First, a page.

COLUMNS

Getting Technical: During uncertain times, Tolles' mission endures

EMMY BEESON
Emmy Beeson

Just as I wrote last month, the unknown has been lurking around every corner during the COVID-19 coronavirus pandemic.

As I wrote this column, Tolles Career & Technical Center leaders were waiting for Gov. Mike DeWine's announcements regarding what school will be like in the fall.

And just like everyone else, we have been planning three phases for school facilities to be ready regardless of the situation in which we find ourselves.

We are prepared for a traditional school setting with health protocols in place, blended learning that will reduce the number of students on our campus while others take classes online and a completely remote environment should we need to make that decision for a period of time.

All schools are in the same boat.

As the environment and circumstances we find ourselves in have been more different than we could ever have imagined, the skills we need to provide our young people remain the same.

Preparing students for a work environment – whether they attend college before they go to work or enter the workforce right out of school – is the endgame. It isn't "college and career" – it ultimately is "career."

Although many students will spend their time participating in sports, music and fine arts, students at Tolles spend time preparing for the next step in life.

Please do not misunderstand me. The lessons learned in sports and extracurricular activities are invaluable, and we know from research that those lessons in teamwork, problem-solving and confidence-building benefit students.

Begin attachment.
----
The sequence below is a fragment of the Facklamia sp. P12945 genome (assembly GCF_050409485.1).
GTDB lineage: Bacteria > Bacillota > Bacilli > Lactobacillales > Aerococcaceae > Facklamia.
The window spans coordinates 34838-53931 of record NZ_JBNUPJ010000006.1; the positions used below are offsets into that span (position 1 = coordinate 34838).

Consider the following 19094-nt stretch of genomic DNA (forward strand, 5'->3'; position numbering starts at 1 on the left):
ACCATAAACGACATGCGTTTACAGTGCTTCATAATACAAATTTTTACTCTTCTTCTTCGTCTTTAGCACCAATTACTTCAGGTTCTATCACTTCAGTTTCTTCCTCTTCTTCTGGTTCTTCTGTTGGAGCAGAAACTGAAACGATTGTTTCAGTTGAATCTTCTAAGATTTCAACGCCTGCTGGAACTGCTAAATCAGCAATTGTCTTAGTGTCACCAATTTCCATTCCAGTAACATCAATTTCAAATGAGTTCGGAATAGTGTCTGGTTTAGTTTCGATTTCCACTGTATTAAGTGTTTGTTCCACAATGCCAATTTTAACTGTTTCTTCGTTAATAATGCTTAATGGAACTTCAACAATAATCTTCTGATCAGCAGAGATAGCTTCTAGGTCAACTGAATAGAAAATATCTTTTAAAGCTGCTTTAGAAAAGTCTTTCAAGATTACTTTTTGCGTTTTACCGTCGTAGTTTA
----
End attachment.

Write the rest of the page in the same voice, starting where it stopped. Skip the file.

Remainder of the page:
But this is something amazing about career-technical education: Career and technical student organizations provide leadership and career-skill-development training opportunities for young people that build the characteristics and skills one might find in sports and extracurricular activities but in a setting that creates employment skills. Tolles students have the opportunity to compete in district, regional, state and national levels. This year, students from the Dublin and Hilliard city school districts participated at Tolles and won state-level awards in the following categories: video production, children's literature K-3, irrigation installation, skid-steer operations, medical reading, home health aide, personal care and ProStart management.

We are so proud of these students, who, despite the extended closure, applied themselves and succeeded in demonstrating their skills and knowledge in competition with others from around the state. As Tolles prepares to welcome the next junior class and our rising seniors, we are excited to know we will be supporting the largest enrollment in our history.

This will provide more opportunities for more students to be engaged with authentic, hands-on, college jump-start education. Knowing that each of these students will be afforded the leadership and career-skill-development opportunities found in our career and technical student organizations brings excitement to the coming school year. We might not know for sure how school will look from day to day, but we do know what we will be preparing our students to accomplish.

Emmy Beeson is superintendent of Tolles Career & Technical Center, which includes students from the Dublin and Hilliard school districts. Contact her at ebeeson@ tollestech.com.